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The most important element to keep in mind when growing a cashew tree is that they originated in the tropical region of Brazil, and, therefore, require warm year-round temperatures to thrive, as they are very frost sensitive. The daytime temperature where these trees are cultivated should not drop below 50° Fahrenheit (10° Celsius) and should average around 80° Fahrenheit (27° Celsius). Cashews can tolerate hot temperatures well, whether wet or dry, and a temperature near or above 105° Fahrenheit (41° Celsius) will not harm them.
Planting a young cashew tree or sprouting the tree from seeds is the least expensive way to get started, but it has its drawbacks. Fresh cashew seeds sprout easily and can germinate within as little as four to five days in well-watered soil. Cashew seeds from any select tree will not grow true to type, however, and will vary from their parent tree to such a level that they may produce little fruit, or the fruit may be nearly inedible. Each fruit on the tree produces a single nut or seed, and can be stored for up to two years in its shell with a strong likelihood that it will still germinate when planted.
A cashew tree can take anywhere from three to five years before it starts to fruit. For this reason, and to develop unique characteristics in cashew nut production, the tree is often grown from a grafting which can fruit in as little as 18 months. When planting a cashew tree outdoors if it was started in a pot, it is necessary to give it a minimum distance of about 33 feet (10 meters) from any other cashew or large plant. They grow to a height of about 40 feet (12 meters) when fully mature.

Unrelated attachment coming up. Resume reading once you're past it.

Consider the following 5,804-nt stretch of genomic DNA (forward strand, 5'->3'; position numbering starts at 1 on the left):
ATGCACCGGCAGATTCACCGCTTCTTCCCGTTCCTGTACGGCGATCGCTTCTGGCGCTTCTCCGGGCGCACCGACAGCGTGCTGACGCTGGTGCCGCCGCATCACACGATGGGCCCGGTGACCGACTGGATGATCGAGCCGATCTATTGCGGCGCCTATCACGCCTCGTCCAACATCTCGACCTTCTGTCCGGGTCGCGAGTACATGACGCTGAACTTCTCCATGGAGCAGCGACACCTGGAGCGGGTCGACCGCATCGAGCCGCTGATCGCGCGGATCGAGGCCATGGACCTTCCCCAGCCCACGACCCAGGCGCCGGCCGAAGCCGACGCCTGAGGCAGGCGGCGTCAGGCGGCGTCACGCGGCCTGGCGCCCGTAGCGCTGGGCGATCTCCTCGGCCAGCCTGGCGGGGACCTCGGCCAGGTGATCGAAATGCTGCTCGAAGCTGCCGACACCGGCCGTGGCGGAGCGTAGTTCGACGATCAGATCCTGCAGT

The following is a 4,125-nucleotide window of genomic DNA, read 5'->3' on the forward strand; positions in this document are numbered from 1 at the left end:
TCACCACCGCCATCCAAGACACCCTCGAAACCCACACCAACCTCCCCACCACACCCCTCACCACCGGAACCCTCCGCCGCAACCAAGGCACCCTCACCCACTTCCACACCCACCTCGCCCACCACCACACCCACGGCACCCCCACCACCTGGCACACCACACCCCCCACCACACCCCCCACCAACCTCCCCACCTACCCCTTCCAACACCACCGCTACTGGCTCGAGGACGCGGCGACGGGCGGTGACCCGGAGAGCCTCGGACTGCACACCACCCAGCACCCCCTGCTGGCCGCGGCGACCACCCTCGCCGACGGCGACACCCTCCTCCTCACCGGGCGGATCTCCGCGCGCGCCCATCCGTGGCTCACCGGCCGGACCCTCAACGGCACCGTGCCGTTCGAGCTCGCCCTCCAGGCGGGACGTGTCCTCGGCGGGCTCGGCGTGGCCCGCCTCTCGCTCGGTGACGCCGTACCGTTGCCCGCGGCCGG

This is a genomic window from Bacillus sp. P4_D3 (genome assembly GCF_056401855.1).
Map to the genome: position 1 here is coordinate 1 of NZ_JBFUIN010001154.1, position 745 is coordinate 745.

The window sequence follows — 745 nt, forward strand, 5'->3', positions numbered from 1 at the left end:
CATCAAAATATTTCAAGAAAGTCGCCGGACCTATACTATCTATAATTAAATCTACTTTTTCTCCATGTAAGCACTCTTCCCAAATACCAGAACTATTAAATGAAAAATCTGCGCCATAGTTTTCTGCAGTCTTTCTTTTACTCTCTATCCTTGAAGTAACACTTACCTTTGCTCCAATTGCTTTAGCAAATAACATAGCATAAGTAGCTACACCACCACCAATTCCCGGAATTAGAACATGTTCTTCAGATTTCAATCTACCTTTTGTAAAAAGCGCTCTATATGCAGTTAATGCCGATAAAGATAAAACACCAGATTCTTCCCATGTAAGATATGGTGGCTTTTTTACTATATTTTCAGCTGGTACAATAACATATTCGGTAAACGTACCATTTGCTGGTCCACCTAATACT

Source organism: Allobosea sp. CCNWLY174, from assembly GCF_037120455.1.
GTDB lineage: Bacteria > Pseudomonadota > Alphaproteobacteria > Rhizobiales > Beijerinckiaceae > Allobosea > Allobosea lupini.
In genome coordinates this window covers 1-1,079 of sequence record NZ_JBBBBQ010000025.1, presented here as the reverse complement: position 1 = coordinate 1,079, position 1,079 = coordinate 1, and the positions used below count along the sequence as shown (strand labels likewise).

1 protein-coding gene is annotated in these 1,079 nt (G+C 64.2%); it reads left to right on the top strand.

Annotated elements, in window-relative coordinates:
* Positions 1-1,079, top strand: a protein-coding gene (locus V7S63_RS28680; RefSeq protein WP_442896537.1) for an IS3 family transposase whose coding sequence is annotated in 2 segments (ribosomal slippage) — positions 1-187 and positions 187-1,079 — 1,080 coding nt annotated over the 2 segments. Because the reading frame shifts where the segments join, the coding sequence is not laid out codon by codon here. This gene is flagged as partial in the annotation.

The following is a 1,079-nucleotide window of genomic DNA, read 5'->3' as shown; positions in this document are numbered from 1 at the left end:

Caring for a cashew tree once a seedling is established is fairly simple, as they are drought-resistant and can tolerate marginally fertile soils well in which other fruit trees and nut trees would not survive. They prefer well-drained, sandy soil, and, during fruiting and dry periods, should be watered and fertilized with a fertilizer composed mostly of nitrogen, phosphorus, and trace amounts of zinc. Poorly drained soils will inhibit tree growth, and rain during the period when they are flowering can cause the flowers to drop off before pollination due to mildew.
The region for optimal growing conditions for the cashew tree is up to 25° north or south of the Equator. This puts them within range of most of South America, Africa, and Australia. Much of the Far East and Middle East would also have suitable climates, as does all of Central America and Mexico. The trees would also suit the far southern Texas region and all of Florida and Hawaii in the US. Anywhere farther north such as the bulk of Europe, the US, and China, would require protected growing conditions in order for a cashew to thrive.